Drug name psychology, or the power of Z

You know about those product-naming experts who charge hundreds of thousands for just the right combinations of vowels and consonants. Well, the Associated Press today draws the curtain aside to reveal just which levers these experts are pulling.

For instance, did you know every letter has a personality? There's Z for speed -- think quick relief from cholesterol with Zocor, from depression with Prozac and Zoloft, from allergies with Zyrtec. Then there's L, R, and S to calm and relax; why else would so many mental health drugs lean on them? Hard consonants like P, T, and K connote effectiveness; hence effective clot-busting with Plavix, effective germ-fighting with Tamiflu, effective HIV-busting with Kaletra. Then there's the all-important letter X, the science guy. Naturally, it graces many names with a white-lab-coat feel: Lexapro, Xolair, Celexa, Zyprexa, Fosamax.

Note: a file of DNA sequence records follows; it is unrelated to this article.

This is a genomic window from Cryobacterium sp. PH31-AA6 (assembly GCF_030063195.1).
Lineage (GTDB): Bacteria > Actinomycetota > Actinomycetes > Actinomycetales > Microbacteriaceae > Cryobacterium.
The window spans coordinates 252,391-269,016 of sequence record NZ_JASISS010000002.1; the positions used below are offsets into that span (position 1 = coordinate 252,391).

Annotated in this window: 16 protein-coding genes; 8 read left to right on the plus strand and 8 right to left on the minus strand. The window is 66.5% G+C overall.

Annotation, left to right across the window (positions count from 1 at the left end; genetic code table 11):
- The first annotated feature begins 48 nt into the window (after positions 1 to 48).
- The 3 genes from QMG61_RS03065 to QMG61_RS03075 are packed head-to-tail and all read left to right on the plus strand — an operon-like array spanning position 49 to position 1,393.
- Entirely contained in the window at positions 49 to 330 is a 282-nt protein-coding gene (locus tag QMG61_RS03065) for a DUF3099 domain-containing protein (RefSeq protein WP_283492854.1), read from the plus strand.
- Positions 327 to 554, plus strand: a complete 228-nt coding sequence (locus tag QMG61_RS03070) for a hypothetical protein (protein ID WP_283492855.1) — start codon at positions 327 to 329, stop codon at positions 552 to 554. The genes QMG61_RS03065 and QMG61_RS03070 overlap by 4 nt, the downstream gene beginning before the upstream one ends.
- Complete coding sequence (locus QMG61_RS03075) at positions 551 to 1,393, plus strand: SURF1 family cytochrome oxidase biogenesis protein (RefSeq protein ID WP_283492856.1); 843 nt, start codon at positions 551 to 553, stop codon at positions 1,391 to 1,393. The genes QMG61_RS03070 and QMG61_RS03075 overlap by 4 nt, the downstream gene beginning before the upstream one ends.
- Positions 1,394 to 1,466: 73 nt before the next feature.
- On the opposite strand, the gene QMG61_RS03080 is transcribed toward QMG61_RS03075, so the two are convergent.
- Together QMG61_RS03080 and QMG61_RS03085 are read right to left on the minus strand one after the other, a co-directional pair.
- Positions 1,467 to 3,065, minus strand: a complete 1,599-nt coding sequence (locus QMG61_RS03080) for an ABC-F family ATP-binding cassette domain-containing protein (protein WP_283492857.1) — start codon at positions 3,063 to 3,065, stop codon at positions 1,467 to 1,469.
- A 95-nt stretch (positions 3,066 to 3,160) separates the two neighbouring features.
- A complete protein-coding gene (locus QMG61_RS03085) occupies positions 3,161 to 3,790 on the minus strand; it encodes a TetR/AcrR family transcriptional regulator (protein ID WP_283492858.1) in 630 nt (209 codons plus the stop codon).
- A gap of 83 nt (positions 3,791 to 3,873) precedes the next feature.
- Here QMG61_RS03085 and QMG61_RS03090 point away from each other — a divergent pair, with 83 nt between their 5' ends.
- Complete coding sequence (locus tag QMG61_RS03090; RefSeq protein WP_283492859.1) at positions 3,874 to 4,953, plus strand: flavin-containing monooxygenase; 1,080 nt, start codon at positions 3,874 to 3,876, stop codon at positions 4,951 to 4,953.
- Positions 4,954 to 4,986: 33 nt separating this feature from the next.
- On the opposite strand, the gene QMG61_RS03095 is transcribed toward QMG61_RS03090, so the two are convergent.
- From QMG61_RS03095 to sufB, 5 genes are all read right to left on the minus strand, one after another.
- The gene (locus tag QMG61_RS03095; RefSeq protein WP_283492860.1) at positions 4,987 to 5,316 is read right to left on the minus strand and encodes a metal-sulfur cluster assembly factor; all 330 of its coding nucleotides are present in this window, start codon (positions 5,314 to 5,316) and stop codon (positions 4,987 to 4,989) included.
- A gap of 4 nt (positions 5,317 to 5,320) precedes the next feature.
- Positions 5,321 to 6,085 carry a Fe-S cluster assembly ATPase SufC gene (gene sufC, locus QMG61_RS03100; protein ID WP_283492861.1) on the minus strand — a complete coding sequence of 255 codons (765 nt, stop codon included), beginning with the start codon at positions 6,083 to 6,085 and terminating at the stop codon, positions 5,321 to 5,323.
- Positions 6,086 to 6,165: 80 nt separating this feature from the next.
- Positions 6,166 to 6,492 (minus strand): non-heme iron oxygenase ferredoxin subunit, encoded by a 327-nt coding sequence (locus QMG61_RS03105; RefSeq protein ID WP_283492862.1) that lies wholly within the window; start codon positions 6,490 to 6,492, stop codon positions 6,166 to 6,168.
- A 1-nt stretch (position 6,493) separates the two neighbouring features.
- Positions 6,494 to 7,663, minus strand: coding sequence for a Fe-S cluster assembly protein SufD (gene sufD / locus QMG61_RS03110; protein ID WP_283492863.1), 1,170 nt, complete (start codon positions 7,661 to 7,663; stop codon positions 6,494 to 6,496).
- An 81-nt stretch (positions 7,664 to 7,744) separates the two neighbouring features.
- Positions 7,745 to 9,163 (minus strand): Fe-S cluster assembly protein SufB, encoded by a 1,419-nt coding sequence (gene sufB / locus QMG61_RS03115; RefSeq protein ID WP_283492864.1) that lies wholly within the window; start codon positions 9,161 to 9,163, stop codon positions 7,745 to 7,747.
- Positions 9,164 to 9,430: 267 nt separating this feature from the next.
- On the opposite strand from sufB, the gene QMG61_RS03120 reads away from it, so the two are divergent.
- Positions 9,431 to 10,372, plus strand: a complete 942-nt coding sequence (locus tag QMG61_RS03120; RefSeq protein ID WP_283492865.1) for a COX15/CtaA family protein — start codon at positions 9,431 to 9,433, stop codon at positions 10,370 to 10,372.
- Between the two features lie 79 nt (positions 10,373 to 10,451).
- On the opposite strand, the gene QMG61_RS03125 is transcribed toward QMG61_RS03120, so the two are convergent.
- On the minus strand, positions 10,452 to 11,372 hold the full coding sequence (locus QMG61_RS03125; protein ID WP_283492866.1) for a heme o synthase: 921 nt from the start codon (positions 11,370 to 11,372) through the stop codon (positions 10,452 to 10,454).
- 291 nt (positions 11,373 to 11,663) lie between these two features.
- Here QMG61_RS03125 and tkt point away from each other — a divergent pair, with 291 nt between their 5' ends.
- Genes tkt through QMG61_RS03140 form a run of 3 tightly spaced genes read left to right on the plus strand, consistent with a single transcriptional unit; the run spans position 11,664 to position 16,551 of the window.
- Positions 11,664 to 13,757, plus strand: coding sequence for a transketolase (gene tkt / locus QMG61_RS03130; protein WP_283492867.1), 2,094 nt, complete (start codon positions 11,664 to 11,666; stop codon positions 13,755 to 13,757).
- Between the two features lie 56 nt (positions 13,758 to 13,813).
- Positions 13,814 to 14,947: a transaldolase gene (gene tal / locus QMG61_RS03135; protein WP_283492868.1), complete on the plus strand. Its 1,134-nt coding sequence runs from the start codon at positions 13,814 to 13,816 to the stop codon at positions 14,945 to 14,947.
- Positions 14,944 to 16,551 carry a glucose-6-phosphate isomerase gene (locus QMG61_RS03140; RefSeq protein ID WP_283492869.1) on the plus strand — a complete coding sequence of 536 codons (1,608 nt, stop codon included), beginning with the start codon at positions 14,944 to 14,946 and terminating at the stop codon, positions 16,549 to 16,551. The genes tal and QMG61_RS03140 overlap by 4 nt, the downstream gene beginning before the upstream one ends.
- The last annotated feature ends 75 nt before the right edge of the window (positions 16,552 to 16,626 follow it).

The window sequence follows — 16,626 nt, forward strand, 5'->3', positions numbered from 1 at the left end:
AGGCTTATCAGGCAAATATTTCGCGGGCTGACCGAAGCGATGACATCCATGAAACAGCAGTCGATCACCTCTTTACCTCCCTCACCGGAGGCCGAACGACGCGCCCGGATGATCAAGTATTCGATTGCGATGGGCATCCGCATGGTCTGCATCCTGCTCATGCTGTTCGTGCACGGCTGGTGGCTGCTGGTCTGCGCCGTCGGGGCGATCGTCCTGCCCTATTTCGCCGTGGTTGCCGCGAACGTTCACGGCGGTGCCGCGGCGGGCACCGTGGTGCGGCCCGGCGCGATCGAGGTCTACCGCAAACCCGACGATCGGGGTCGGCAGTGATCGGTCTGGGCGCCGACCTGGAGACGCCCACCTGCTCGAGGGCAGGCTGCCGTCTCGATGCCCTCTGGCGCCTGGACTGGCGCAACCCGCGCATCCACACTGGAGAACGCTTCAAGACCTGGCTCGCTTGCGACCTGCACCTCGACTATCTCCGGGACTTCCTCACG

From letters, we move to syllables--two or three--and overall symbolism. Last month, Eli Lilly dubbed its new heart drug Effient (think efficient). Overt symbolism like that is better, the experts say, than the type that plucks at the subconscious. No matter what subliminal advertising nuts claim.

- read the article from the Associated Press 

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